Conditionally Speaking










By Colleen Walsh Fong


If we really listened to what comes out of our mouths sometimes we’d speak with an eraser in hand. Lots of times I hear people say things that I know are wrong. And I know that they know the things they’ve said are wrong, too. They just haven’t heard what’s come out of their mouths. But it still hurts my ears.


Hearing educated people use bad grammar feels like hearing fingernails scratch a chalkboard. It makes a shiver run up my spine. One common mistake is using “could of” instead of “could have.” I tend to give people the benefit of the doubt when that mistake is spoken. Lots of us fail to enunciate and swallow parts of words. So I assume the speaker is dropping the “h” of “have,” and not saying “of.” But when I see it in writing I really have no choice but to put it into the mistake column.


Another one that I hear surprisingly often is “I should have went,” instead of “I should have gone.” Ouch! I don’t know why that bothers me so much but it does and I find myself correcting people by saying, “Gone. It’s should have gone.” This is probably not the best way to win friends and influence people as Dale Carnegie famously said.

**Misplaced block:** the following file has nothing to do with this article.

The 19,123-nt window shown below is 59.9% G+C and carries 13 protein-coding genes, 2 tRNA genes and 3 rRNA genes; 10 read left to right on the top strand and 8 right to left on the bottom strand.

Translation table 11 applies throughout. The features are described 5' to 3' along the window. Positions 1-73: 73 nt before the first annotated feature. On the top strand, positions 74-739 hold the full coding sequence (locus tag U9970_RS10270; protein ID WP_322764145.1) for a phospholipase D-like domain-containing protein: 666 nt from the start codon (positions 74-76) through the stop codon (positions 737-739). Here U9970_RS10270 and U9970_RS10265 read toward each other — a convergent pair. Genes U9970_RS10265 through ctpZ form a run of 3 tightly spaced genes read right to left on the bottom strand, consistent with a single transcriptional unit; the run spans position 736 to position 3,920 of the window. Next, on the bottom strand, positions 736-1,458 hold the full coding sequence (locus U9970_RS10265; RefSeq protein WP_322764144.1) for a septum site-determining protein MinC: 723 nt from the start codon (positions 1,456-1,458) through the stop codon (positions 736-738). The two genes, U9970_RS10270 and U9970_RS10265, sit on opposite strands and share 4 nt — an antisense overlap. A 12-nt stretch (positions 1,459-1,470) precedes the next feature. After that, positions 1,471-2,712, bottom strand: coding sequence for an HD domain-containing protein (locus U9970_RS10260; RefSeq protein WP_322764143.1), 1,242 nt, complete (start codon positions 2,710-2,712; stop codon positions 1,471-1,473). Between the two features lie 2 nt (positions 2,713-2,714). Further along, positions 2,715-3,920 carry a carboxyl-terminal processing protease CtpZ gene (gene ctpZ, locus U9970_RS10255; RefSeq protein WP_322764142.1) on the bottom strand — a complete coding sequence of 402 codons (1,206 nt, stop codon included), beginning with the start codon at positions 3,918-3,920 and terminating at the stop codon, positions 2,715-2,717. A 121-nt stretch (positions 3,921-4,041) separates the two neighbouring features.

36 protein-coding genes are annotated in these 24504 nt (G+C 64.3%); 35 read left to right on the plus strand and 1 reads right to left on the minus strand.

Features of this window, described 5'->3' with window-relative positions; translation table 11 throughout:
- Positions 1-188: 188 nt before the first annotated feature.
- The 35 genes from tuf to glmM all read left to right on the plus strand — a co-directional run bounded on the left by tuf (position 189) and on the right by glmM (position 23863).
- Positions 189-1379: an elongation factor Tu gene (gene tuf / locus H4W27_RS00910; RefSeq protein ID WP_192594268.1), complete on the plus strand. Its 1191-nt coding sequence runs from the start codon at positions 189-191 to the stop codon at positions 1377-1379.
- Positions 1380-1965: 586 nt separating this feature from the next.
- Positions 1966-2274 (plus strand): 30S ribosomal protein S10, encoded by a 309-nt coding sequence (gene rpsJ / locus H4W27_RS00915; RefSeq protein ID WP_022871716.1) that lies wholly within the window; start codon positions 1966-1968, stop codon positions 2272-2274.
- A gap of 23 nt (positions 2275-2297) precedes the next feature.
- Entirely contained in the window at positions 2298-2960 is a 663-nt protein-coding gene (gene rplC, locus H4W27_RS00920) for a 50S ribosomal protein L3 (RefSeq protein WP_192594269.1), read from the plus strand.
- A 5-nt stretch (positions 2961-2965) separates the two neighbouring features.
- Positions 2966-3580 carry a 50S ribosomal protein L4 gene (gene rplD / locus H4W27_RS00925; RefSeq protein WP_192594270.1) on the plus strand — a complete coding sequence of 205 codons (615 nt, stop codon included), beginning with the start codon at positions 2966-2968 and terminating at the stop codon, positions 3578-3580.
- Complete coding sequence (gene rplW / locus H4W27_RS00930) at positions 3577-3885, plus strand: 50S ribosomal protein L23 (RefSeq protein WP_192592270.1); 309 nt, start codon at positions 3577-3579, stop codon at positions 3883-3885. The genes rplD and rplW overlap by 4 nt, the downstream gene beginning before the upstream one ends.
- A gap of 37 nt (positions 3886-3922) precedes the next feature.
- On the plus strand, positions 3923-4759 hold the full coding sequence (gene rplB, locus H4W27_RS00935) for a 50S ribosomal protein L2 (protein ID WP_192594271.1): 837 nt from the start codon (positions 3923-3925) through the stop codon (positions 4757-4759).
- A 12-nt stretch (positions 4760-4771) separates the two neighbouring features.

The worst part is I hear some mistakes so often that I find myself hesitating to use a word correctly just in case I’m about to say it wrong.


Take the use of “were” in a conditional situation. By that I mean saying, “If that were me, I’d do it.” I’m finding myself hesitating and sometimes even saying, “If that was me, I’d do it,” because I hear it said that way so often.


It seems like using “was” should be correct since “me” is singular and “were” is usually used with plural nouns like “we.” Right? No. It’s wrong. “Usually” is, as usual when dealing with the English language, the operative word here.


“Were” is correct in this sentence because it’s a conditional statement. I could go all subjunctive-were on you, or refer you to, but it’s easier if you just take my word for it. I’ve done my homework. Go ahead and check though if you need confirmation. And once you receive it please take heed of this rule. The more English speakers I hear speaking correctly the less I’ll hesitate to do it myself.


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